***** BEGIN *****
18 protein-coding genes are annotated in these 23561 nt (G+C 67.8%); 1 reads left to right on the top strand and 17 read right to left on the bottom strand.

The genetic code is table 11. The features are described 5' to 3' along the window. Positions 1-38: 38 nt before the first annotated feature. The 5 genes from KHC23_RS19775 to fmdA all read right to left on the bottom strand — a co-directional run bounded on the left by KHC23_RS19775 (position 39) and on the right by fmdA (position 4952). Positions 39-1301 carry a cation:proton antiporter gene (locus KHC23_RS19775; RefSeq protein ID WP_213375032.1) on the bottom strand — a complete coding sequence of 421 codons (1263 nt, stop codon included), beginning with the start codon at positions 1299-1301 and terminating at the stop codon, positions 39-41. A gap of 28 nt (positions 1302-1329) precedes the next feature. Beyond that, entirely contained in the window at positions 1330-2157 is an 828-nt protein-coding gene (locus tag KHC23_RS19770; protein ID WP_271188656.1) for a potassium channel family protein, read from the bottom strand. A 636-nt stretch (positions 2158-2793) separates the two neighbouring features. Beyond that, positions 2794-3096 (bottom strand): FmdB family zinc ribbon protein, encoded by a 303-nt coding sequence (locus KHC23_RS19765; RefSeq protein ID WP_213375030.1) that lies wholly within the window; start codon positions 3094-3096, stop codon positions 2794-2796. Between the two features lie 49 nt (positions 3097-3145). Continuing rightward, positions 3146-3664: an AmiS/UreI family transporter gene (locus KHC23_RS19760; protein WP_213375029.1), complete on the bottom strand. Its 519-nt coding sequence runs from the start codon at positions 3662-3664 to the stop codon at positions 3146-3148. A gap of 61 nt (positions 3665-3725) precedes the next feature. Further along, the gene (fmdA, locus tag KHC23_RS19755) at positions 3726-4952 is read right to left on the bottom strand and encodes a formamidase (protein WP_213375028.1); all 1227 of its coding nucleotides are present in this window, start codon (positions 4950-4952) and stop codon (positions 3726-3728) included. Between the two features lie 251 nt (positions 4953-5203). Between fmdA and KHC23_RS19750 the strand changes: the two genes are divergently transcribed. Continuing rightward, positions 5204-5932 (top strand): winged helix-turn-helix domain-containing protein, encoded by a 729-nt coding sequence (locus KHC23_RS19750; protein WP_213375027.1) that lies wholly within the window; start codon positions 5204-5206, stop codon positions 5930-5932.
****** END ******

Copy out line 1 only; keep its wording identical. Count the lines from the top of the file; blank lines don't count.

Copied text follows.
18 protein-coding genes are annotated in these 23561 nt (G+C 67.8%); 1 reads left to right on the top strand and 17 read right to left on the bottom strand.